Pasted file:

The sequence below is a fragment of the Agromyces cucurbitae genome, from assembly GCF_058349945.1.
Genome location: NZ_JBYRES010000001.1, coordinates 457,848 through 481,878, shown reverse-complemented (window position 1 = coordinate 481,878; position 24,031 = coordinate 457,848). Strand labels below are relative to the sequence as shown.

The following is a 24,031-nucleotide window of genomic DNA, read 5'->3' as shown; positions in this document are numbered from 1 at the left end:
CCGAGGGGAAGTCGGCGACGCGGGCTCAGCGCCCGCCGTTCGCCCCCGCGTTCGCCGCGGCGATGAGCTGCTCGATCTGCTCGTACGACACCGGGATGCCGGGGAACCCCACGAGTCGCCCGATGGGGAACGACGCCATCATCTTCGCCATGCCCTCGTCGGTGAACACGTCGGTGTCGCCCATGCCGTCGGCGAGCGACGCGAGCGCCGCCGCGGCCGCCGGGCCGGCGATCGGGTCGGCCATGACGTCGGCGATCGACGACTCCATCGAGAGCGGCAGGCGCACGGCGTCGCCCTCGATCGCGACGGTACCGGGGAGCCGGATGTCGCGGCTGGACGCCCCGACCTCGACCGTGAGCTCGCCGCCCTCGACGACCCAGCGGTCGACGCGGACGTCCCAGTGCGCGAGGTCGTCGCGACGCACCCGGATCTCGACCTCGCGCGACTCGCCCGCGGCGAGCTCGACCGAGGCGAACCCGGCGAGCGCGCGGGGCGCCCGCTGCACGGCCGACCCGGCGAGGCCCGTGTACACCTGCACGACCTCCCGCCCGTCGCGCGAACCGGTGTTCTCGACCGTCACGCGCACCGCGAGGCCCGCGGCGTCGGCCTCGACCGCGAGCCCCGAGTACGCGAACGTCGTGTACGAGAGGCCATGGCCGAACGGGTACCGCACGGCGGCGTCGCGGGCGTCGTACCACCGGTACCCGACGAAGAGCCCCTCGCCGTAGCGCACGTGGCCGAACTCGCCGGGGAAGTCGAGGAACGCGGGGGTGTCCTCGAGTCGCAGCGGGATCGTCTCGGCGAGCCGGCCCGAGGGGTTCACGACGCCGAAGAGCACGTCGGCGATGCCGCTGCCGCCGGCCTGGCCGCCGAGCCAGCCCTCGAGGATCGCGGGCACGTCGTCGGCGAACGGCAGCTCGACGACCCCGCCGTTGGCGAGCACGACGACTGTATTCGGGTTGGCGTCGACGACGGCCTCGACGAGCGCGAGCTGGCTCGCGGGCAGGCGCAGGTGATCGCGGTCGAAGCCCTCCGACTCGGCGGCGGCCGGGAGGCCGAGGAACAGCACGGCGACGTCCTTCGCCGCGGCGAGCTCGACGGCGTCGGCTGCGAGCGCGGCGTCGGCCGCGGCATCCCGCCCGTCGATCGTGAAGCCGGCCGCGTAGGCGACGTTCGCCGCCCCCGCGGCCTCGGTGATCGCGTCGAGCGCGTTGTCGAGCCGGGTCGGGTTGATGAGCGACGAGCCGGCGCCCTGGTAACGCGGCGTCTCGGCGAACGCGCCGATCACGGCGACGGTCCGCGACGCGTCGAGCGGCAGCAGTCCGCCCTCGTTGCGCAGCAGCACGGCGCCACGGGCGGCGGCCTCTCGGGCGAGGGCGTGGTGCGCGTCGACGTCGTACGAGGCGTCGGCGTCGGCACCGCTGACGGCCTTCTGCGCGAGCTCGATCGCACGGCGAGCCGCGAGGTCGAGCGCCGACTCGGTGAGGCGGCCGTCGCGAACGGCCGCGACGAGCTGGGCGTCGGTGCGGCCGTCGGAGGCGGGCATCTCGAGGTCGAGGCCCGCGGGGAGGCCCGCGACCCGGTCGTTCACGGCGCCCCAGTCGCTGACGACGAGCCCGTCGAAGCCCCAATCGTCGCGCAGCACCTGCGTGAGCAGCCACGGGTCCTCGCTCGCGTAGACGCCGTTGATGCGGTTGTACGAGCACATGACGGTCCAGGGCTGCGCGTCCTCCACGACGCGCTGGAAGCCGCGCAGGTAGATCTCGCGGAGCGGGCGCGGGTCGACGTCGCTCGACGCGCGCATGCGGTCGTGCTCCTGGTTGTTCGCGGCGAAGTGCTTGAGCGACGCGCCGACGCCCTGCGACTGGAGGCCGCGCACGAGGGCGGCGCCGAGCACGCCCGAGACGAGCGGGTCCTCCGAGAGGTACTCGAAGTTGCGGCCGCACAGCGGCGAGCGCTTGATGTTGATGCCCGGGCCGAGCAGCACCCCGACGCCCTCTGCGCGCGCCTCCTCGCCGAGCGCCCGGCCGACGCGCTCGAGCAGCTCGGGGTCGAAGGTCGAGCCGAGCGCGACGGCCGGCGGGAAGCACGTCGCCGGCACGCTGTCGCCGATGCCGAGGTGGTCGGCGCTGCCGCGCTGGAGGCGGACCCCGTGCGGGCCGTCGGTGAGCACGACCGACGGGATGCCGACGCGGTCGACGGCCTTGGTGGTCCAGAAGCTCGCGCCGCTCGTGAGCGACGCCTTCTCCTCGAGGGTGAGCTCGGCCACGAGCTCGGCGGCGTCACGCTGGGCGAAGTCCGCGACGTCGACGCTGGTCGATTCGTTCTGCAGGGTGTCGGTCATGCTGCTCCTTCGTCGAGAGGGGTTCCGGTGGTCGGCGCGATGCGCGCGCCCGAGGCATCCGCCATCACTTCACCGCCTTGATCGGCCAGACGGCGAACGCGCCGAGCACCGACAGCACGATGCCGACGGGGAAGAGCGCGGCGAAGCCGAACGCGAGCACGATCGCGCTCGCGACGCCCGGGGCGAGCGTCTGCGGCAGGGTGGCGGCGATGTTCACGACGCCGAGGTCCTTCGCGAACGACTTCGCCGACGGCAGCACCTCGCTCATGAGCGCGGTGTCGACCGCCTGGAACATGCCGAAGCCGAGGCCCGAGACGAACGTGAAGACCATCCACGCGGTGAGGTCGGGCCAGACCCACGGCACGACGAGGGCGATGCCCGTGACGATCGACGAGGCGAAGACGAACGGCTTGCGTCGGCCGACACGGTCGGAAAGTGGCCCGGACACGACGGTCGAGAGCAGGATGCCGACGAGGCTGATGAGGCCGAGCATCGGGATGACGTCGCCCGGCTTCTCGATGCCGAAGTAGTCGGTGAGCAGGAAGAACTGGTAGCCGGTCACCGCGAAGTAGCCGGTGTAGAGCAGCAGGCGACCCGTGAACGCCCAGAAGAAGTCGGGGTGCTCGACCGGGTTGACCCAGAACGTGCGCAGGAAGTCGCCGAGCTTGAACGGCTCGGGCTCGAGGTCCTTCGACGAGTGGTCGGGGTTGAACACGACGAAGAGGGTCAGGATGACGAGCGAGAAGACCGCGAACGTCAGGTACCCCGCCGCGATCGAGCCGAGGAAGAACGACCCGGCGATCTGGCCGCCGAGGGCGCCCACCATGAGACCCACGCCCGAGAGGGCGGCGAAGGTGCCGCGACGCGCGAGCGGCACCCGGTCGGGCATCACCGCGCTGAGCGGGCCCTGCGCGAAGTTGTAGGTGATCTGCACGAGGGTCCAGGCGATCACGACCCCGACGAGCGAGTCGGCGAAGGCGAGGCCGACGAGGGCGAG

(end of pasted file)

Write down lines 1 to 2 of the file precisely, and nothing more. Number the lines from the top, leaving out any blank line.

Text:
The sequence below is a fragment of the Agromyces cucurbitae genome, from assembly GCF_058349945.1.
Genome location: NZ_JBYRES010000001.1, coordinates 457,848 through 481,878, shown reverse-complemented (window position 1 = coordinate 481,878; position 24,031 = coordinate 457,848). Strand labels below are relative to the sequence as shown.